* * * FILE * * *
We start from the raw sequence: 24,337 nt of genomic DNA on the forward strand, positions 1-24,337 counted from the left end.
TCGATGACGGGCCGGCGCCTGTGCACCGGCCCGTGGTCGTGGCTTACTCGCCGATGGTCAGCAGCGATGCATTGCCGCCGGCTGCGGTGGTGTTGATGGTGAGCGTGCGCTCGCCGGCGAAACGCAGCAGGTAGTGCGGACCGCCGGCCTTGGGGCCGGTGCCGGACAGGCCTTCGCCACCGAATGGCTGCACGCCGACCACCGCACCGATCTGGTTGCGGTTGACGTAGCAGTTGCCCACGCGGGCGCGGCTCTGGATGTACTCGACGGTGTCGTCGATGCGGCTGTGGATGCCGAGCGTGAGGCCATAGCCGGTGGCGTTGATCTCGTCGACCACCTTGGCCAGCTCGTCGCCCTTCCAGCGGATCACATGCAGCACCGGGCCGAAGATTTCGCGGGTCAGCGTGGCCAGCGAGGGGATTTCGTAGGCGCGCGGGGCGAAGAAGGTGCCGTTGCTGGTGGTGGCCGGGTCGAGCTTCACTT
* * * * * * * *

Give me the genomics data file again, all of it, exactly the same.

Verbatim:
We start from the raw sequence: 24,337 nt of genomic DNA on the forward strand, positions 1-24,337 counted from the left end.
TCGATGACGGGCCGGCGCCTGTGCACCGGCCCGTGGTCGTGGCTTACTCGCCGATGGTCAGCAGCGATGCATTGCCGCCGGCTGCGGTGGTGTTGATGGTGAGCGTGCGCTCGCCGGCGAAACGCAGCAGGTAGTGCGGACCGCCGGCCTTGGGGCCGGTGCCGGACAGGCCTTCGCCACCGAATGGCTGCACGCCGACCACCGCACCGATCTGGTTGCGGTTGACGTAGCAGTTGCCCACGCGGGCGCGGCTCTGGATGTACTCGACGGTGTCGTCGATGCGGCTGTGGATGCCGAGCGTGAGGCCATAGCCGGTGGCGTTGATCTCGTCGACCACCTTGGCCAGCTCGTCGCCCTTCCAGCGGATCACATGCAGCACCGGGCCGAAGATTTCGCGGGTCAGCGTGGCCAGCGAGGGGATTTCGTAGGCGCGCGGGGCGAAGAAGGTGCCGTTGCTGGTGGTGGCCGGGTCGAGCTTCACTT